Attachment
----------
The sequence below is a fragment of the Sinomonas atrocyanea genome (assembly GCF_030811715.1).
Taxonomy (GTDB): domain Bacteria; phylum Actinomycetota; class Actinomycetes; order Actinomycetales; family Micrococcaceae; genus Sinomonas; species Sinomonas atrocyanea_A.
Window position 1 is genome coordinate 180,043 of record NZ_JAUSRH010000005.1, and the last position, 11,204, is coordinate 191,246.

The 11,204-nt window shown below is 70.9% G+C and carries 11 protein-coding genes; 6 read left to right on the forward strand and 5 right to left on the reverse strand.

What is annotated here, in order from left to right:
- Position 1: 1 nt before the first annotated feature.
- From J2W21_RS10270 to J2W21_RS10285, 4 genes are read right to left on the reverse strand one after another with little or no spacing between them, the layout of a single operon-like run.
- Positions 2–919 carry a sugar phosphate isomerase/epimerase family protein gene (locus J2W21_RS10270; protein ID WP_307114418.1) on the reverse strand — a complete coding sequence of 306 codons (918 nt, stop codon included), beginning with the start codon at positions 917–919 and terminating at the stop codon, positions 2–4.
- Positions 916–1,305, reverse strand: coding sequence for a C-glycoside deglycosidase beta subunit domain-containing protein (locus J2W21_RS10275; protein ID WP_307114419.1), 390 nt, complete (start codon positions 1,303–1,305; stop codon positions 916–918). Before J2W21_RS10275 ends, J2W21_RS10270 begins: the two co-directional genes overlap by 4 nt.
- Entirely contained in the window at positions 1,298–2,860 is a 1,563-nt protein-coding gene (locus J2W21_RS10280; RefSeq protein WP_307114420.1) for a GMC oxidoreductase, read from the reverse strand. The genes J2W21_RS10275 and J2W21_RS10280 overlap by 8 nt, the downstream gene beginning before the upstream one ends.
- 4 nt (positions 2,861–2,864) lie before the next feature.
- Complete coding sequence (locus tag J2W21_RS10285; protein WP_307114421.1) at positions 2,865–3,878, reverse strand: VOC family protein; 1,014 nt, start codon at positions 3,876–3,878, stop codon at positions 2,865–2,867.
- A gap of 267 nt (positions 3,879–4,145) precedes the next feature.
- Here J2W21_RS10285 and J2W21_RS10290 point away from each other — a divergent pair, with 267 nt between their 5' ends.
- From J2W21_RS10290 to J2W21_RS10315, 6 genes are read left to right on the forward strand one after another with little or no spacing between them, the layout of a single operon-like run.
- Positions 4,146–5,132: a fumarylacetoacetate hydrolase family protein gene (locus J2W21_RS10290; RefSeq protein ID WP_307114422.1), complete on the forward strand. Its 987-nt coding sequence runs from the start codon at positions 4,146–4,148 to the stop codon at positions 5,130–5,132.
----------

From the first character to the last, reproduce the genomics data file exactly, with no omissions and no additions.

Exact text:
The sequence below is a fragment of the Sinomonas atrocyanea genome (assembly GCF_030811715.1).
Taxonomy (GTDB): domain Bacteria; phylum Actinomycetota; class Actinomycetes; order Actinomycetales; family Micrococcaceae; genus Sinomonas; species Sinomonas atrocyanea_A.
Window position 1 is genome coordinate 180,043 of record NZ_JAUSRH010000005.1, and the last position, 11,204, is coordinate 191,246.

The 11,204-nt window shown below is 70.9% G+C and carries 11 protein-coding genes; 6 read left to right on the forward strand and 5 right to left on the reverse strand.

What is annotated here, in order from left to right:
- Position 1: 1 nt before the first annotated feature.
- From J2W21_RS10270 to J2W21_RS10285, 4 genes are read right to left on the reverse strand one after another with little or no spacing between them, the layout of a single operon-like run.
- Positions 2–919 carry a sugar phosphate isomerase/epimerase family protein gene (locus J2W21_RS10270; protein ID WP_307114418.1) on the reverse strand — a complete coding sequence of 306 codons (918 nt, stop codon included), beginning with the start codon at positions 917–919 and terminating at the stop codon, positions 2–4.
- Positions 916–1,305, reverse strand: coding sequence for a C-glycoside deglycosidase beta subunit domain-containing protein (locus J2W21_RS10275; protein ID WP_307114419.1), 390 nt, complete (start codon positions 1,303–1,305; stop codon positions 916–918). Before J2W21_RS10275 ends, J2W21_RS10270 begins: the two co-directional genes overlap by 4 nt.
- Entirely contained in the window at positions 1,298–2,860 is a 1,563-nt protein-coding gene (locus J2W21_RS10280; RefSeq protein WP_307114420.1) for a GMC oxidoreductase, read from the reverse strand. The genes J2W21_RS10275 and J2W21_RS10280 overlap by 8 nt, the downstream gene beginning before the upstream one ends.
- 4 nt (positions 2,861–2,864) lie before the next feature.
- Complete coding sequence (locus tag J2W21_RS10285; protein WP_307114421.1) at positions 2,865–3,878, reverse strand: VOC family protein; 1,014 nt, start codon at positions 3,876–3,878, stop codon at positions 2,865–2,867.
- A gap of 267 nt (positions 3,879–4,145) precedes the next feature.
- Here J2W21_RS10285 and J2W21_RS10290 point away from each other — a divergent pair, with 267 nt between their 5' ends.
- From J2W21_RS10290 to J2W21_RS10315, 6 genes are read left to right on the forward strand one after another with little or no spacing between them, the layout of a single operon-like run.
- Positions 4,146–5,132: a fumarylacetoacetate hydrolase family protein gene (locus J2W21_RS10290; RefSeq protein ID WP_307114422.1), complete on the forward strand. Its 987-nt coding sequence runs from the start codon at positions 4,146–4,148 to the stop codon at positions 5,130–5,132.